Asian tech firms from chipmaker Samsung to display panel maker LG Display warned of a sharp slowdown in demand for smartphones, TVs and gadgets as surging inflation and deepening concerns of a recession crimp consumer spending.
Comments from top company executives in Asia, often called the world’s factory, echo warnings from US and European firms who say shoppers with lower incomes are skipping discretionary items and sticking to cheaper basics when buying everyday necessities amid global uncertainty, the crisis in Ukraine and the impact of China’s COVID-19 lockdowns.
“Set makers and retailers in general are becoming more conservative in their business operations.”
Samsung Electronics, the world’s top maker of memory chips and smartphones, said on Thursday that “PC and mobile demand is likely to see continued weakness.”
While demand from server or data centre customers is less affected by macroeconomic issues, server clients would also have to adjust their inventory if a recession occurs, the South Korean firm cautioned.
Data centre customers, backed by tech heavyweights including Microsoft and Alphabet that reported strong quarters, have been a bright spot so far for chipmakers.
But Samsung’s smaller rival SK Hynix on Wednesday warned of slowing spending from both smartphone customers and data centre customers.
“Recently, consumer sentiment has been rapidly shrinking due to deepening concerns over inflation and economic recession, and companies are now noticeably moving to cut costs,” it said.
In recent weeks, US chipmakers including Micron and AMD have signalled waning demand as well after a two-year long semiconductor shortage that crimped production of consumer electronics and cars.
Taiwan’s TSMC has also signalled that demand was cooling from consumer electronics customers as they use their own chip stockpiles.
Panasonic Holdings Corp posted a 39 percent plunge in June quarter profit and said the risk of an economic slowdown caused by geopolitical risks and inflation globally remains high. The Japanese conglomerate said profits at its energy unit that supplies EV batteries to Tesla Inc fell mainly due to higher costs for raw materials and logistics.
US chipmaker Qualcomm, a foundry customer of Samsung’s, said: “We expect the elevated uncertainty in the global economy and the impact of COVID measures in China will cause customers to act with caution in managing their purchases in the second half.”
Smartphone sales in China, the biggest market in the world, fell 14.2 percent in April-June while volumes hit a decade low, Counterpoint Research said on Wednesday.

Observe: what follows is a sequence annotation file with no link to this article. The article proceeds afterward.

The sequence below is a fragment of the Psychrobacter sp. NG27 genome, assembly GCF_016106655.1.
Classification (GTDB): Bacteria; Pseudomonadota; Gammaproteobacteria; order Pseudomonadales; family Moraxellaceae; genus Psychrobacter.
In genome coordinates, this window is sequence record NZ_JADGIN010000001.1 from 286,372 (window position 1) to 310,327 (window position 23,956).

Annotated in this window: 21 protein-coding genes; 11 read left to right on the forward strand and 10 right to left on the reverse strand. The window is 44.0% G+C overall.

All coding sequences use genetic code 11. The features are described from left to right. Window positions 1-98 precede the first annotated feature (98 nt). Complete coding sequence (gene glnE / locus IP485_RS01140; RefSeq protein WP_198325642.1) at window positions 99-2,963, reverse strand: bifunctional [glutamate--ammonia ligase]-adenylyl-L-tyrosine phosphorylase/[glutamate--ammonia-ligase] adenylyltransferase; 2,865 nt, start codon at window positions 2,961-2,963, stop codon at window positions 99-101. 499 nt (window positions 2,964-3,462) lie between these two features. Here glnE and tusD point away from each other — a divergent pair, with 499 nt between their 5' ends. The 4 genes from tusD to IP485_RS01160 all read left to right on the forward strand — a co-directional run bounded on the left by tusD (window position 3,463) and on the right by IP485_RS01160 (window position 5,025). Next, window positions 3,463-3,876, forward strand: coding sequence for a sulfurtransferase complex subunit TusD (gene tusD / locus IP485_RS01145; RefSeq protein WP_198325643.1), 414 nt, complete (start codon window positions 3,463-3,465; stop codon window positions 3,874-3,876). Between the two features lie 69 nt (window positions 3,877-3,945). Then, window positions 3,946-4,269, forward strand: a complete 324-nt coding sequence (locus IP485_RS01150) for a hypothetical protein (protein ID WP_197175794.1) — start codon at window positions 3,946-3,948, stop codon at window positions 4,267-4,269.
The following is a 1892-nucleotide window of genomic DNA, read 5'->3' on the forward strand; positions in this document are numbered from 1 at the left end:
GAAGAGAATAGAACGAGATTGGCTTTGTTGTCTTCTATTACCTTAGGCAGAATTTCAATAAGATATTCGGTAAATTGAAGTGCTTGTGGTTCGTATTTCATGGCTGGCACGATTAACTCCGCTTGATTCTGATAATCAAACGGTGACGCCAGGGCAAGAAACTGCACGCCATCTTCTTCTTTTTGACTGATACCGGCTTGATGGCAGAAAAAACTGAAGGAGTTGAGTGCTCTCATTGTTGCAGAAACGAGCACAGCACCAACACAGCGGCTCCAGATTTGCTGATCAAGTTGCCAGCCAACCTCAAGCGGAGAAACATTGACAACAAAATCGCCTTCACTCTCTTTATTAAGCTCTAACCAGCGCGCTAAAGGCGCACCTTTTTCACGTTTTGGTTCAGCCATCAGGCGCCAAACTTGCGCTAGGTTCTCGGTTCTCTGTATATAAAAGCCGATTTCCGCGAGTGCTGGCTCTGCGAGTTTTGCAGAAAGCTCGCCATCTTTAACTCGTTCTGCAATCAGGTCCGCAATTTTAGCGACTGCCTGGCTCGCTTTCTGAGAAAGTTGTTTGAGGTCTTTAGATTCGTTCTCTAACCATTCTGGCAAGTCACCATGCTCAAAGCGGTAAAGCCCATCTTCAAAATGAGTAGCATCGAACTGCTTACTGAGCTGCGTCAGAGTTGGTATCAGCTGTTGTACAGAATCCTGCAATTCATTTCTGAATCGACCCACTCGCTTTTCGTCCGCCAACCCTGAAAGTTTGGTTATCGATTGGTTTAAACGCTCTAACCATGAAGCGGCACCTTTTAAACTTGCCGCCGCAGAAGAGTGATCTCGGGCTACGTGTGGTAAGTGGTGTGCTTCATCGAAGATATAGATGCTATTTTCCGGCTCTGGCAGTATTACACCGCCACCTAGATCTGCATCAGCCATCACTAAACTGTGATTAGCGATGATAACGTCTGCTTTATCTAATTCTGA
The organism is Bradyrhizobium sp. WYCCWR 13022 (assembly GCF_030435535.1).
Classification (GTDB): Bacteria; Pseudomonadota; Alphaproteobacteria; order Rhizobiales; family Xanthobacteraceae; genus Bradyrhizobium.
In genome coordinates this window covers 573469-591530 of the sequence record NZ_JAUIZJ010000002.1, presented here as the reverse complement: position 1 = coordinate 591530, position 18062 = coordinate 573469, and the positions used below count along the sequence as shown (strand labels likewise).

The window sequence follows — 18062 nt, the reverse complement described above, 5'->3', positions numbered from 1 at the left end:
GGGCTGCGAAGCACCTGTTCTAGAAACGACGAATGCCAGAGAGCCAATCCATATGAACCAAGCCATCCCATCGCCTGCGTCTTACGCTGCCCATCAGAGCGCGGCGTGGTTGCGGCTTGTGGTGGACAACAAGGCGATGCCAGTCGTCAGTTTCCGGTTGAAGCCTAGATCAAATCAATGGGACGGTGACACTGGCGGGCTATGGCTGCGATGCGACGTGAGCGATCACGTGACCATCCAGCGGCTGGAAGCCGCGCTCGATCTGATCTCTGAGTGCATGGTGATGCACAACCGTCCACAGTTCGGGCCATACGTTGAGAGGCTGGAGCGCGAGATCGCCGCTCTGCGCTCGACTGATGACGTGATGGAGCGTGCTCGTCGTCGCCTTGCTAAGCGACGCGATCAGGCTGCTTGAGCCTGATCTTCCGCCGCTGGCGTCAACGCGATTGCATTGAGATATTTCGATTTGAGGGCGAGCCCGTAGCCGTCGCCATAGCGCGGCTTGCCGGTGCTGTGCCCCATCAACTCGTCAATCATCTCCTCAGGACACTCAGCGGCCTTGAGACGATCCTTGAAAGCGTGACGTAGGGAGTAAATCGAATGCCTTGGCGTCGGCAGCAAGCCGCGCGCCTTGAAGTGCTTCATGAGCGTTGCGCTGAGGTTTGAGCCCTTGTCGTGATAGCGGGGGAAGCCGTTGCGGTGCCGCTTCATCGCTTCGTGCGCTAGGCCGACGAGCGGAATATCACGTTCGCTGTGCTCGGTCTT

While analysts expect stronger demand for iPhones than for other smartphones, Apple announced discounts in China this week, a move it occasionally makes when sales are slow.
Tech and auto firms with factories in China have faced business disruptions in the world’s second-largest economy due to COVID-19 lockdowns even as the war in Ukraine has pushed up energy and logistics costs.
The curbs have taken a huge toll on China’s economy, with its gross domestic product in the April-June quarter growing at the slowest pace in some three decades barring a contraction in the first quarter of 2020.
Earlier this month, China’s automobile industry association cut its sales forecast for the year as COVID measures weighed on demand, which authorities are now trying to revive with incentives such as lower purchase tax for some cars.
Toyota Motor Corp, the world’s largest automaker by sales, has seen its output hit in recent months by the chips shortage and supply constraints in China, producing 9.8 percent fewer cars over April-June than it initially planned.
General Motors, which reported a 40 percent slump in second-quarter profit, said its China operations lost $100 million (roughly Rs. 784 crore) in the period due to the curbs.
A bellwether for global automaking, GM said it was curbing spending ahead of a potential economic slowdown, as did its crosstown rival Ford Motor.
Hyundai Motor Co, which like Uniqlo parent Fast Retailing has seen the value of its profits lifted by a strong dollar, cautioned that rising inflation was posing some risks to demand in the second half.
For electric vehicles, however, some analysts say it would take another year for sales to slow, a view backed by Tesla battery supplier LG Energy Solution Limited.
LG Energy Solution said it expected solid demand in the second half of this year.
But Tesla boss Elon Musk has previously spoken of “a super bad feeling” about the economy.
© Thomson Reuters 2022